The McGregor Mirror. (McGregor, Tex.), Vol. 42, No. 1, Ed. 1 Friday, March 7, 1930 Page: 1 of 8
The following text was automatically extracted from the image on this page using optical character recognition software:
The McGregor Mirror.
AN© HE<RAJLD-OB SCRATCH
McGREGOR, TEXAS, FRIDAY, MARCH 7, 1930.
Down ToWn Sunday School Organized—Meet in City Halt Sunday at 10 a. m.
BETTER THAN A LOCK AND KEY
Thieves will not stop at locks that are sup-
posed to protect your valuables. The only
safe way for absolute protection is one of
our Safety Deposit Boxes, protected by bur-
glar proof vaults. This protection costs you
but a small annual sum. We will be glad at
any time to explain to you this method oi
protection to valuables.
SPRING IS RIGHT HERE
WHY NOT CLEAN-UP CAMPAIGN?
THE FIRST NATIONAL BANK
A GOOD BANK SINCE 1889
2TINETY PERCENT OF
EAST TEXAS ELBERTA
PEACH CROP KILLED
Tyler, Texas—Ninety per cent
of the fruit buds in East Texas
Elberta Peach orchards in terri-
tory contiguous to the Cotton
Belt Railroad are found to have
been destroyed by the low tem-
pertures in January. This an-
nouncement was made by T. P.
Cole, agricultural commissioner
of the Cotton Belt, who had a
thorough survey made over the
system. The East Texas peach
crop ranges in value from $1,500,-
000 to $3,000,000, according to
Some of the best managed
peach orchards, which had been
well cultivated and sprayed, show
from 2 to 40 per cent live buds,
.at this time, but these orchards
are scarce. Some orchards plant-
ed to other varieties show a fair
per cent of live buds. However
the Elberta peach is the main
crop of East Texas, being con-
centrated around Tyler, Jackson-
ville. Mount Vernon and contigu-
Mr. Cole explains that a 10 per
cent crop, if all is saved, would
still be a pretty fair output, but
he fears that because of low tem-
peratures which in the Tyler sec-
tion dropped to 10 degrees below
xero, the remaining live buds are
likely to have been injured. Some
injury may show up later in the
season. Plums and pears have
not been killed, but this crop is
of less value.
HIGH SCHOOL HONOR ROLL.
Connally, EAra Nell
England, Mary Lou
Britain, Mary Alice
Naler, Mary Jane
Vowel, Lee Etta
With spring not many weeks
away thoughts naturally turn
more or less to out-of-doors acti-
vities. The farmer begins to
thing about getting his spring
crops in and the town and city
man sand-papers the rust off his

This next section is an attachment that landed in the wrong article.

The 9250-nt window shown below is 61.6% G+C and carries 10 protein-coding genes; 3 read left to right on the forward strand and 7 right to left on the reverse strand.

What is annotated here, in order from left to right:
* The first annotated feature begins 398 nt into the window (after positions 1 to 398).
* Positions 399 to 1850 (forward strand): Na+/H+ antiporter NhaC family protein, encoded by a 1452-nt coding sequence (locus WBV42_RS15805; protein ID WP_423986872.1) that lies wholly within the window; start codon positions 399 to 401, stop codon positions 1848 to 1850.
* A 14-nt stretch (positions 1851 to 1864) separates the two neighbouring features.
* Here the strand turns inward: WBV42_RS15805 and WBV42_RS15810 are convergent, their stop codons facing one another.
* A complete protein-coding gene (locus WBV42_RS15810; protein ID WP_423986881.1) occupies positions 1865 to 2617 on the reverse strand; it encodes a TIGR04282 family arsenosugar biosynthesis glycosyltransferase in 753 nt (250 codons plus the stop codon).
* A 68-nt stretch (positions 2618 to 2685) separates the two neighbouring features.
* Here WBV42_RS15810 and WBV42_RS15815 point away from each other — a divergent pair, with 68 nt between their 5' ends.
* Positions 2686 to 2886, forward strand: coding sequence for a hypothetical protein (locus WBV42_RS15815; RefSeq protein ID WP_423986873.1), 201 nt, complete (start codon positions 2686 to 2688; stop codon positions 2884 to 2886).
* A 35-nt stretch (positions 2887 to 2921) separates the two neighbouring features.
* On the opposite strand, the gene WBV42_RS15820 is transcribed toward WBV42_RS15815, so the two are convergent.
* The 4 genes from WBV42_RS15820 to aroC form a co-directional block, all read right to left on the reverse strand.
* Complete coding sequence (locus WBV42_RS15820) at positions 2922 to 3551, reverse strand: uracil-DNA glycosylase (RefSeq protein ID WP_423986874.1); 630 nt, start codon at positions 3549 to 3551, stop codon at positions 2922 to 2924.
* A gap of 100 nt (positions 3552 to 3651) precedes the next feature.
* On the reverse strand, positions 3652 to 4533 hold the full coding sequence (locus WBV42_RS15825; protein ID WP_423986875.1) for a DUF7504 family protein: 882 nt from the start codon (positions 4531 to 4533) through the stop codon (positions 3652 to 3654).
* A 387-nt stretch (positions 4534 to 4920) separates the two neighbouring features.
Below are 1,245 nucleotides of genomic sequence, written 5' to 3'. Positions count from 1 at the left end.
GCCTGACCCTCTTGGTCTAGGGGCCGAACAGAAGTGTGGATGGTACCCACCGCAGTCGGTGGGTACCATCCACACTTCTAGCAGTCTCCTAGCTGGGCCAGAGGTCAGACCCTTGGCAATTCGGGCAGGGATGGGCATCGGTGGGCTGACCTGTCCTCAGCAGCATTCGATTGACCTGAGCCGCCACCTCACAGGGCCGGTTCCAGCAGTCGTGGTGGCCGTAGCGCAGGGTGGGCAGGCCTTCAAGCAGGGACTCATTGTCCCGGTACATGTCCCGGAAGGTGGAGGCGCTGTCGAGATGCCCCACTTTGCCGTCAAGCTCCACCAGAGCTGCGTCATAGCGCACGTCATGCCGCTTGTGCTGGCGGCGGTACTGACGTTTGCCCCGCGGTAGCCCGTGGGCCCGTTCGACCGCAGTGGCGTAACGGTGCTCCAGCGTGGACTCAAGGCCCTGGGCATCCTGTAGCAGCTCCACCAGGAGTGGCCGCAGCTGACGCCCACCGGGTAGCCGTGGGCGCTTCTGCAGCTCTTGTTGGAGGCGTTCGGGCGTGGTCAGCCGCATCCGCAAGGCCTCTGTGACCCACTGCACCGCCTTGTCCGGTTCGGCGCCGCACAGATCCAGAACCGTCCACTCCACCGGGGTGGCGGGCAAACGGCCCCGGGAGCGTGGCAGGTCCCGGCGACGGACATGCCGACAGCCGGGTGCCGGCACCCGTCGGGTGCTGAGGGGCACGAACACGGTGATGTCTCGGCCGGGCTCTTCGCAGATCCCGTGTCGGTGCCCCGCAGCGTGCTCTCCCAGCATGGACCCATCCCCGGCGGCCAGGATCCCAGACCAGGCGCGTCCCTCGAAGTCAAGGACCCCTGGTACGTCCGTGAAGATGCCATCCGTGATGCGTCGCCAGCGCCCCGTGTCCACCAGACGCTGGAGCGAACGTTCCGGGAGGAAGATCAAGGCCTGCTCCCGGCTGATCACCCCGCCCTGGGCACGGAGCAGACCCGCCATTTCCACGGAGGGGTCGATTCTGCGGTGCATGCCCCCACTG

spade and fork and lays out his
little garden plot.
Civic leagues are organized by
public spirited men and women;
plans are made to get individuals
to beautify their premises with
trees, shrubs and flowers. Re-
pairing and painting of buildings
are urged and a general clean-up
campaign is inaugurated in many
The Texas State Health Depart-
ment has its annual clean-up
every spring and requests that
everyone lend a helping hand to-
wards this commendable move-
The accumulation of winter’s
filth and rubbish is removed and
burned or disposed of by various
methods and unquestionably mil-
lions of disease germs are de-
stroyed that otherwise would
prove a menatee to public health.
Every community that has
enough civic pride to organize
flower and lawn clubs, jgarden
clubs or clean-up campaign de-
serve nothing but praise for them
efforts. Beautiful surrounding1^
mean much to the happiness and
welfare of any town or city. Like
begets like and if your neighbor
has a beautiful lawn and garden
it is a big influence urging you
to do what ever you can to make
your place just as nice or nicer
than your neighbor’s.
All such efforts should be en-
couraged but we should not fail
to ever keep in mind one of the
most important influences in re-
gard to public health viz. sanita-
tion, and in this connection the
When we clean house and the
front lawn and garden, it makes
a good showing as to appearance,
but the filthy menace to health
still lurks in the back yard if it
is not receiving a general cleaning
The spring clean-up really
should begin with the surface
privy, because it is responsible
for so many ills of mankind. It
is the fly’s breeding place and
should receive the first attention
in the spring clean-up campaign.
One pair of flies born in April
may give origin to millions by
August. Flies feed on filth and
can carry thousands of disease
germs on their feet and proboscis
to our food supplies, and spread
such diseases as typhoid, dysen-
tery and hook worm.
To enjoy life and the things
connected with life, such as a nice
home, a good business, automo-
bile and friends, w“e must have
The time to begin a campaign
against flies is before any have
been seen in the early spring of
each year. Strict cleanliness and
immediate destruction of all filth
are the best measures against
flies. Remember no filth, no flies
and less disease.
It Will Surprise You
It is truly s'urprising to know just
how much you can save in a year
if you make up your mind to it.
Many, many .dollars slip through
your fingers in a year if you do
not put them into a saving account.
Stop in and have a talk With us.
FIRST STATE BANK
MEMBER FEDERAL RESERVE SYSTEM
HOUSE INCREASES VETS’
B3(LL TO $100,000,000
JOHN D. MANN
IN CAR ACCIDENT
ON SUNDAY NIGHT«
[A PUBLIC APPEAL
I FOR DONATIONS TO
PAY TAX LAWYERS
SUNDAY, MARCH 9TH
Sunday school 9:30 a. m. Ser-
vices 10:45 a. m. English ser-
vices 7:30 p. m.
H. Krause, Pastor.
SUNDAY, MARCH 9TH
Sunday School _______ 10:00 A. M.
Morning Service________11:00 A. M.
Evening Service _______ 7 :30 P. M.
Rev. F. C. Baker will fill the
pulpit as the pastor is away in a
meeting at Burnett, Texas. The
friends and every one is invited to
attend these services.
Thos. A. Rockett, Pastor.
WORK SHOES THAT ARE MADE FOR
A SHOE THAT PUNISHMENT WON’T
BREAK DOWN, IS A GOOD INVEST-
RED WING SHOES ARE THAT TYPE. THEY ARE BUILT
TO LASTS ON A LAST OF COMFORT.
TRY A PAIR AND YOU WILL HAVE NO OTHER
JOE M. COX
SHOE & HARNESS REPAIR SHOP
Mr. John D. Mann very nar-
rously escaped serious injury on
Sunday night when the model A
Ford coupe which he was driving
collided with a model T Ford
touring car, occupied by two
negroes, just at the intersection
of the Waco-Moody roads. Mr.
Mann was returning to McGre-
gor and the other car going in the
oposite direction and on account
of the double turn, each mis-
judged the others intention in
Mr. Mann is suffering with
numerous cuts and bruises, al-
though none are serious. Both
negroes were also slightly hurt
and cut. The two cars were con-